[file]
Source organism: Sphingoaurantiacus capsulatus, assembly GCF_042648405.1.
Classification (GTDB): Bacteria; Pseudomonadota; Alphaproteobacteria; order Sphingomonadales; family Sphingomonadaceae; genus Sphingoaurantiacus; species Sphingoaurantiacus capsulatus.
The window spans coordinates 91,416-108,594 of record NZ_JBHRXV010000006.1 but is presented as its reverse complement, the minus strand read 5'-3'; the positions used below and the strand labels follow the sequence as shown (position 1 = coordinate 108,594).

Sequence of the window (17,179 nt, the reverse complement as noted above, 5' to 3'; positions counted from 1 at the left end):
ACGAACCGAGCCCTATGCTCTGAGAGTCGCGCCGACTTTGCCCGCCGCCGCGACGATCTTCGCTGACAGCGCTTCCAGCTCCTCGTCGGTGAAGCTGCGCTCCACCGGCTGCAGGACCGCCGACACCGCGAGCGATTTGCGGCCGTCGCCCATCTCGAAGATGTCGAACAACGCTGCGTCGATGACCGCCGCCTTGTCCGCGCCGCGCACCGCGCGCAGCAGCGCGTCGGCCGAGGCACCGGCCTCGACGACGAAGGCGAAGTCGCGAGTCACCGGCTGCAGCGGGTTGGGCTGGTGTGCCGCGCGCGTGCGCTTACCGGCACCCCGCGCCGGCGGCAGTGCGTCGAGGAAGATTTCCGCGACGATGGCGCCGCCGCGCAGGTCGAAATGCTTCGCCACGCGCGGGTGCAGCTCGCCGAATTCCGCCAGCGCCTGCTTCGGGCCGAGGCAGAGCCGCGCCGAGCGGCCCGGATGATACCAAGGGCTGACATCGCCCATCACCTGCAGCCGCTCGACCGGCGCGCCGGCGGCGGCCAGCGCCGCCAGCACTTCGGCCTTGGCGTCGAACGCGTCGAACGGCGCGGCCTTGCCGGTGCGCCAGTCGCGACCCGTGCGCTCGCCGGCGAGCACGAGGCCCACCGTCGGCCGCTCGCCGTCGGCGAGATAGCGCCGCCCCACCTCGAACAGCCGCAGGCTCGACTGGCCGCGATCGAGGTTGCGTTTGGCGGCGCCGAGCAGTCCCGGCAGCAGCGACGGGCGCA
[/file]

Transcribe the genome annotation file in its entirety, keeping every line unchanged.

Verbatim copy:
Source organism: Sphingoaurantiacus capsulatus, assembly GCF_042648405.1.
Classification (GTDB): Bacteria; Pseudomonadota; Alphaproteobacteria; order Sphingomonadales; family Sphingomonadaceae; genus Sphingoaurantiacus; species Sphingoaurantiacus capsulatus.
The window spans coordinates 91,416-108,594 of record NZ_JBHRXV010000006.1 but is presented as its reverse complement, the minus strand read 5'-3'; the positions used below and the strand labels follow the sequence as shown (position 1 = coordinate 108,594).

Sequence of the window (17,179 nt, the reverse complement as noted above, 5' to 3'; positions counted from 1 at the left end):
ACGAACCGAGCCCTATGCTCTGAGAGTCGCGCCGACTTTGCCCGCCGCCGCGACGATCTTCGCTGACAGCGCTTCCAGCTCCTCGTCGGTGAAGCTGCGCTCCACCGGCTGCAGGACCGCCGACACCGCGAGCGATTTGCGGCCGTCGCCCATCTCGAAGATGTCGAACAACGCTGCGTCGATGACCGCCGCCTTGTCCGCGCCGCGCACCGCGCGCAGCAGCGCGTCGGCCGAGGCACCGGCCTCGACGACGAAGGCGAAGTCGCGAGTCACCGGCTGCAGCGGGTTGGGCTGGTGTGCCGCGCGCGTGCGCTTACCGGCACCCCGCGCCGGCGGCAGTGCGTCGAGGAAGATTTCCGCGACGATGGCGCCGCCGCGCAGGTCGAAATGCTTCGCCACGCGCGGGTGCAGCTCGCCGAATTCCGCCAGCGCCTGCTTCGGGCCGAGGCAGAGCCGCGCCGAGCGGCCCGGATGATACCAAGGGCTGACATCGCCCATCACCTGCAGCCGCTCGACCGGCGCGCCGGCGGCGGCCAGCGCCGCCAGCACTTCGGCCTTGGCGTCGAACGCGTCGAACGGCGCGGCCTTGCCGGTGCGCCAGTCGCGACCCGTGCGCTCGCCGGCGAGCACGAGGCCCACCGTCGGCCGCTCGCCGTCGGCGAGATAGCGCCGCCCCACCTCGAACAGCCGCAGGCTCGACTGGCCGCGATCGAGGTTGCGTTTGGCGGCGCCGAGCAGTCCCGGCAGCAGCGACGGGCGCA